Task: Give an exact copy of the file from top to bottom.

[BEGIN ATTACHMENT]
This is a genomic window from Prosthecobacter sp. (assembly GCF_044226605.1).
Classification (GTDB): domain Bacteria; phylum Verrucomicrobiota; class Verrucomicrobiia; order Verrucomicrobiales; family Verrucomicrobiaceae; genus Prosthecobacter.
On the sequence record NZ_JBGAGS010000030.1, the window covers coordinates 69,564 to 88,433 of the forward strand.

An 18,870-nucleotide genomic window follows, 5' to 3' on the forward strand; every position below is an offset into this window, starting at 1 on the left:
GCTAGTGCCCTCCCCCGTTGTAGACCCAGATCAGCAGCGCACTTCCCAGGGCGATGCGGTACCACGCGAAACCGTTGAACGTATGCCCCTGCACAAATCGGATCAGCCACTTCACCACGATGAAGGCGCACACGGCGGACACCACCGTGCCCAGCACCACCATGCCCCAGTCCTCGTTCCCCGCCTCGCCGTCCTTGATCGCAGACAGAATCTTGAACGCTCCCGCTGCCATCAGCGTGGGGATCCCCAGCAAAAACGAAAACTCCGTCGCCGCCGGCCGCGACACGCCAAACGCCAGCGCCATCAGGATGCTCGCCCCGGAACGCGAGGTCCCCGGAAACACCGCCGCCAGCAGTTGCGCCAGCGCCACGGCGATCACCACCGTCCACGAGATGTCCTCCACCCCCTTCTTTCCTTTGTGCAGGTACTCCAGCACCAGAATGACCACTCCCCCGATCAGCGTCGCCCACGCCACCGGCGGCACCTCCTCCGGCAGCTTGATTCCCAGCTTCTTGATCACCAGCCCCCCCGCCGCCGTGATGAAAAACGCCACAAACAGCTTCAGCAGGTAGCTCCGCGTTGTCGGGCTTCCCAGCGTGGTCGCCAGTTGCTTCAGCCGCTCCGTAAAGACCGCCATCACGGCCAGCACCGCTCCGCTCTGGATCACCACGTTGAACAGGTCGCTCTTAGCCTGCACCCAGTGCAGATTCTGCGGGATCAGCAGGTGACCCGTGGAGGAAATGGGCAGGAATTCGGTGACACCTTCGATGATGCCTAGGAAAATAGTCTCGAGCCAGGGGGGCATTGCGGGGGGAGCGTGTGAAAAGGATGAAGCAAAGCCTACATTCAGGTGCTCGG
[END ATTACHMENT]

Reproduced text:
This is a genomic window from Prosthecobacter sp. (assembly GCF_044226605.1).
Classification (GTDB): domain Bacteria; phylum Verrucomicrobiota; class Verrucomicrobiia; order Verrucomicrobiales; family Verrucomicrobiaceae; genus Prosthecobacter.
On the sequence record NZ_JBGAGS010000030.1, the window covers coordinates 69,564 to 88,433 of the forward strand.

An 18,870-nucleotide genomic window follows, 5' to 3' on the forward strand; every position below is an offset into this window, starting at 1 on the left:
GCTAGTGCCCTCCCCCGTTGTAGACCCAGATCAGCAGCGCACTTCCCAGGGCGATGCGGTACCACGCGAAACCGTTGAACGTATGCCCCTGCACAAATCGGATCAGCCACTTCACCACGATGAAGGCGCACACGGCGGACACCACCGTGCCCAGCACCACCATGCCCCAGTCCTCGTTCCCCGCCTCGCCGTCCTTGATCGCAGACAGAATCTTGAACGCTCCCGCTGCCATCAGCGTGGGGATCCCCAGCAAAAACGAAAACTCCGTCGCCGCCGGCCGCGACACGCCAAACGCCAGCGCCATCAGGATGCTCGCCCCGGAACGCGAGGTCCCCGGAAACACCGCCGCCAGCAGTTGCGCCAGCGCCACGGCGATCACCACCGTCCACGAGATGTCCTCCACCCCCTTCTTTCCTTTGTGCAGGTACTCCAGCACCAGAATGACCACTCCCCCGATCAGCGTCGCCCACGCCACCGGCGGCACCTCCTCCGGCAGCTTGATTCCCAGCTTCTTGATCACCAGCCCCCCCGCCGCCGTGATGAAAAACGCCACAAACAGCTTCAGCAGGTAGCTCCGCGTTGTCGGGCTTCCCAGCGTGGTCGCCAGTTGCTTCAGCCGCTCCGTAAAGACCGCCATCACGGCCAGCACCGCTCCGCTCTGGATCACCACGTTGAACAGGTCGCTCTTAGCCTGCACCCAGTGCAGATTCTGCGGGATCAGCAGGTGACCCGTGGAGGAAATGGGCAGGAATTCGGTGACACCTTCGATGATGCCTAGGAAAATAGTCTCGAGCCAGGGGGGCATTGCGGGGGGAGCGTGTGAAAAGGATGAAGCAAAGCCTACATTCAGGTGCTCGG